Opinion: Keep leftist dogma out of Georgia civics education

Rick Cox, who has a son in the Cherokee County school system, holds signs outside the school board chambers in Canton before a meeting Thursday night, May 20, 2021. The building reached capacity and the people in line behind Cox were not allowed in for the start of the meeting. (Ben Gray for The Atlanta Journal-Constitution)

Credit: Ben Gray

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Rick Cox, who has a son in the Cherokee County school system, holds signs outside the school board chambers in Canton before a meeting Thursday night, May 20, 2021. The building reached capacity and the people in line behind Cox were not allowed in for the start of the meeting. (Ben Gray for The Atlanta Journal-Constitution)

Credit: Ben Gray

Pat Daugherty is a retired University of Georgia administrator and adjunct assistant professor in UGA’s College of Education. Daugherty is editor of Eagle Forum Insights and Eagle Forum E-Publication Focus on Education. Eagle Forum is a conservative interest group.

In a guest column, Daugherty details her concerns about the Georgia Commission on Civics Education approved by the Legislature this year. The Georgia Civics Renewal Act creates a 17-member commission charged with reviewing “the conditions, needs, issues, and problems related to civics education in Georgia schools” and issuing an annual report to the General Assembly with possible recommendations for changes.

By Pat Daugherty

Amidst national concern about the abysmal ignorance of civics among young people, the Georgia Legislature has created a Georgia Commission on Civics Education to make recommendations for improvement. What appears to be a good first step in educating kids about their country, however, is poised to become a Trojan horse for introducing leftist dogma into the curriculum.

Gov. Brian Kemp, House Speaker David Ralston and State Superintendent of Schools Richard Woods must ensure through their appointments to the commission, and their participation in its deliberations, that this does not happen.

Nationally, progressive educators have seized on civics and history courses as a means of teaching students that America is systemically racist and oppressive, as well as how to agitate for leftist causes to change it. Critical race theory (state-sanctioned racism harping on “white privilege”) and associated dangerous nonsense (the propaganda of historian Howard Zinn, perhaps, or the 1619 Project) become the foundation for classroom instruction. Complementary “action civics” — political agitation for course credit — encourages students to put their newfound political religion into practice.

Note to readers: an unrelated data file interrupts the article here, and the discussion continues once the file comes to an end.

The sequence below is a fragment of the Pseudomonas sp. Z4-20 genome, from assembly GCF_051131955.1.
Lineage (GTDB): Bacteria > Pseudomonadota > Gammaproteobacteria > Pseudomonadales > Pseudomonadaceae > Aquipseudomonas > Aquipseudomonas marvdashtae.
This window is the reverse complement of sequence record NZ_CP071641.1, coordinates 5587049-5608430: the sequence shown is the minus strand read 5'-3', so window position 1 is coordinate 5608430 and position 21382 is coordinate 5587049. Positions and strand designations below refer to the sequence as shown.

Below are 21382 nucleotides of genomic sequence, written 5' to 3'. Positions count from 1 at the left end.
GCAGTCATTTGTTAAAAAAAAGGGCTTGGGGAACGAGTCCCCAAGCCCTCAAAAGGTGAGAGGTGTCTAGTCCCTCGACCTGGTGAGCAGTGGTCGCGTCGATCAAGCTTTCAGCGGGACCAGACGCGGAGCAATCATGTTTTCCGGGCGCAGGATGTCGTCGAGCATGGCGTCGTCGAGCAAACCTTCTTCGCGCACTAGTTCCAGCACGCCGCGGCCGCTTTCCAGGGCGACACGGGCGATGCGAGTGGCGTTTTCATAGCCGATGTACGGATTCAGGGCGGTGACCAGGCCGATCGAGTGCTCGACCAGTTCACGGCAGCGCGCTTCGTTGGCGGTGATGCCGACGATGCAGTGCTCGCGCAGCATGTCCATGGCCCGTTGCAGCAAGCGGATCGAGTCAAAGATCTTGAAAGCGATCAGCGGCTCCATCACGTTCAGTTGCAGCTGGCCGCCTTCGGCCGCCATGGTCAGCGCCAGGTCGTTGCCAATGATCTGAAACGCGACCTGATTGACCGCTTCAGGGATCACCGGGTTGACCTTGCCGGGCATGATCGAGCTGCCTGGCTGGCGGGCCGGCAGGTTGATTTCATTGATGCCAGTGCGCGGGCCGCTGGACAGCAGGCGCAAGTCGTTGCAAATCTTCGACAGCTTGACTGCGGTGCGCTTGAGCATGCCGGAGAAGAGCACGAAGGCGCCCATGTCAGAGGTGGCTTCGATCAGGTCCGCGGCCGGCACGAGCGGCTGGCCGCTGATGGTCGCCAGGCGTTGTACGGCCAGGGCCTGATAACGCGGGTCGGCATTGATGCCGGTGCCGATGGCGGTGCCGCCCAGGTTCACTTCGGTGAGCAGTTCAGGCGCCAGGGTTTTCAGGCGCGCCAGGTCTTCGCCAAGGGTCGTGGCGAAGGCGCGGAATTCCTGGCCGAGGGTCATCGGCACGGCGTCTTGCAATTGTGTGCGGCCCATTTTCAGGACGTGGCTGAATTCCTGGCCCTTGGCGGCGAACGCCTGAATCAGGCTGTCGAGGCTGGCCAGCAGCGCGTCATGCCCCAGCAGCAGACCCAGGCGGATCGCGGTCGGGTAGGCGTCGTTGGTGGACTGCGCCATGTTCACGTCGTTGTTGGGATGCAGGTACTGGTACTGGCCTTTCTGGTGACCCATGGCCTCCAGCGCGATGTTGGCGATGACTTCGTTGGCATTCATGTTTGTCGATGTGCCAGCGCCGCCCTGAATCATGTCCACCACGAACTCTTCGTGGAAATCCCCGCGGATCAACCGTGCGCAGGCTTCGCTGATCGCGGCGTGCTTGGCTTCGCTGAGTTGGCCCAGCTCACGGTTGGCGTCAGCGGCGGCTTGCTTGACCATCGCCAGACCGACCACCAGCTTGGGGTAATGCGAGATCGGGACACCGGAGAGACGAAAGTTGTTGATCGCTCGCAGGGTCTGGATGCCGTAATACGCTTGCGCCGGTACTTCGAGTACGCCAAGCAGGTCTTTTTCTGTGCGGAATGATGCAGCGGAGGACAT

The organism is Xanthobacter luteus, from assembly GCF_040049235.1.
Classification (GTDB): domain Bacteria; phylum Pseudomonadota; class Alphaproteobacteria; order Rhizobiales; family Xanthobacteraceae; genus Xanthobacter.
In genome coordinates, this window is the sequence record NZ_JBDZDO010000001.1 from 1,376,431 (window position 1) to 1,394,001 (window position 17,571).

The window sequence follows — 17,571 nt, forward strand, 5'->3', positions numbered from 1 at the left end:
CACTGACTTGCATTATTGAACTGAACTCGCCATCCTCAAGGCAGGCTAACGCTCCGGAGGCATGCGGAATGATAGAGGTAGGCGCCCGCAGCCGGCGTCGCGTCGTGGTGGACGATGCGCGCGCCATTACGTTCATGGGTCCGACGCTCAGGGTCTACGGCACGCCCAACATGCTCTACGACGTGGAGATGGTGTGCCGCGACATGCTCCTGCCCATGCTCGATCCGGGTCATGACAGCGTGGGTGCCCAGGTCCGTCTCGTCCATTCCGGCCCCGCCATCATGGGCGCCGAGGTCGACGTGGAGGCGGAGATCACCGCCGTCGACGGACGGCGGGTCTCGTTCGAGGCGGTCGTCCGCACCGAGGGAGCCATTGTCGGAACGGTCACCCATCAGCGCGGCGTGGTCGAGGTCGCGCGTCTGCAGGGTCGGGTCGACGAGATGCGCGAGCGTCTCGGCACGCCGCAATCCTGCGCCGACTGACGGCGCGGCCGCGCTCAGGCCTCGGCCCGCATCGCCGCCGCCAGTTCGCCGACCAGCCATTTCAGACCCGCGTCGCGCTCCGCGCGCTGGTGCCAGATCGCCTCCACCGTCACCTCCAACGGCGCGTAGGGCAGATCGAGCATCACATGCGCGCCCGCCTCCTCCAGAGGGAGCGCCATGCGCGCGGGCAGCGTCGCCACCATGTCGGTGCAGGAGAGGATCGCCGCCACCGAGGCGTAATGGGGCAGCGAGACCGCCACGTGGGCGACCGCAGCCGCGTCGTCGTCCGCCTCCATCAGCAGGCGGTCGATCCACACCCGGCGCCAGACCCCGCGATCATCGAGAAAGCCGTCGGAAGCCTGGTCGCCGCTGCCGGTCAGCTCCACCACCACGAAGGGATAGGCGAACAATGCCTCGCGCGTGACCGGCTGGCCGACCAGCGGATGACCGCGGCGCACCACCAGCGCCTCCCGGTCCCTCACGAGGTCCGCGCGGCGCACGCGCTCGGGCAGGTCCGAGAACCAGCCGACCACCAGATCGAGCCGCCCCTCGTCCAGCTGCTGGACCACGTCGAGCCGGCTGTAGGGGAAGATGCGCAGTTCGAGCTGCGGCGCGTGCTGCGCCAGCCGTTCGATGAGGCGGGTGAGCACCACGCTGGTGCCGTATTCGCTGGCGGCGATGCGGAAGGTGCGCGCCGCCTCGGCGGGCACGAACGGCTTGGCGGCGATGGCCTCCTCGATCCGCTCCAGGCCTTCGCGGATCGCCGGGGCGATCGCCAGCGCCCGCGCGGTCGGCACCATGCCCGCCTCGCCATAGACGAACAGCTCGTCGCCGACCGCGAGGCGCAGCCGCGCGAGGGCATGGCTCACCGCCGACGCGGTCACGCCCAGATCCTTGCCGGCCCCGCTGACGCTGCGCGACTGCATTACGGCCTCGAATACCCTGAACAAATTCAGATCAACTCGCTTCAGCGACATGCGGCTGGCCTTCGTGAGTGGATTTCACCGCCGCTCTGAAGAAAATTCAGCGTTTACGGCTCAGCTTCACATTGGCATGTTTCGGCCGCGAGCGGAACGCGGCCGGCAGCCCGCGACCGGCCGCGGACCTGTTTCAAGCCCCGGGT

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Pat Daugherty

Credit: Courtesy photo

Pat Daugherty

Credit: Courtesy photo

Combined ShapeCaption
Pat Daugherty

Credit: Courtesy photo

Credit: Courtesy photo

Although “action civics” may sound like a good way to engage students, in practice it detracts from what teachers should be doing — teaching the foundations of our American republic, and having students assess and debate the pros and cons of policy decisions. What happens with action civics is that immature and poorly prepared adolescents latch onto the cause du jour (a popular one is gun control, while others include anti-racism, lowering the voting age to 16, “biased” school discipline, etc.), and reluctant classmates go along to get along.

What 16-year-old wants to be left out of the current enthusiasm — especially when a course grade is riding on it?

National left-leaning groups see such supposedly bipartisan initiatives as vehicles for imposition of critical race theory and leftist action civics. Unless the Georgia commission forecloses that possibility, this will happen in Georgia as well.

At the heart of the civics education debate is whether you believe America has historically been essentially good or essentially bad. Most Georgia parents want their children to be taught that America has overwhelmingly been a force for good in the world, and that historical failures such as slavery and racism have been and continue to be addressed through the genius of our constitutional structure.

Some civics organizations take a different view, embracing the “woke” dogma of decrying “institutional racism” and advocating for action civics designed to dismantle this allegedly racist structure.

The contention is that minority students can successfully learn civics only if they focus on critical race theory’s fundamentally racist tenets. Georgia parents want their children to have genuine civics education. They want them to understand how government works and, more importantly, to develop a knowledge of and deep appreciation for the genius of our Constitution. They won’t get that unless the Georgia Commission on Civics Education explicitly endorses that model rather than one that seeks to indoctrinate students and turn them into activists.

It would be a shame if well-intentioned GOP leaders blunder into the trap of enhancing leftist influence in public schools — in the process, creating a miseducated citizenry that will govern our state in the future. Gov. Kemp and members of the commission must not allow that to happen.

Pat Daugherty, the author of this guest column, is a retired University of Georgia administrator.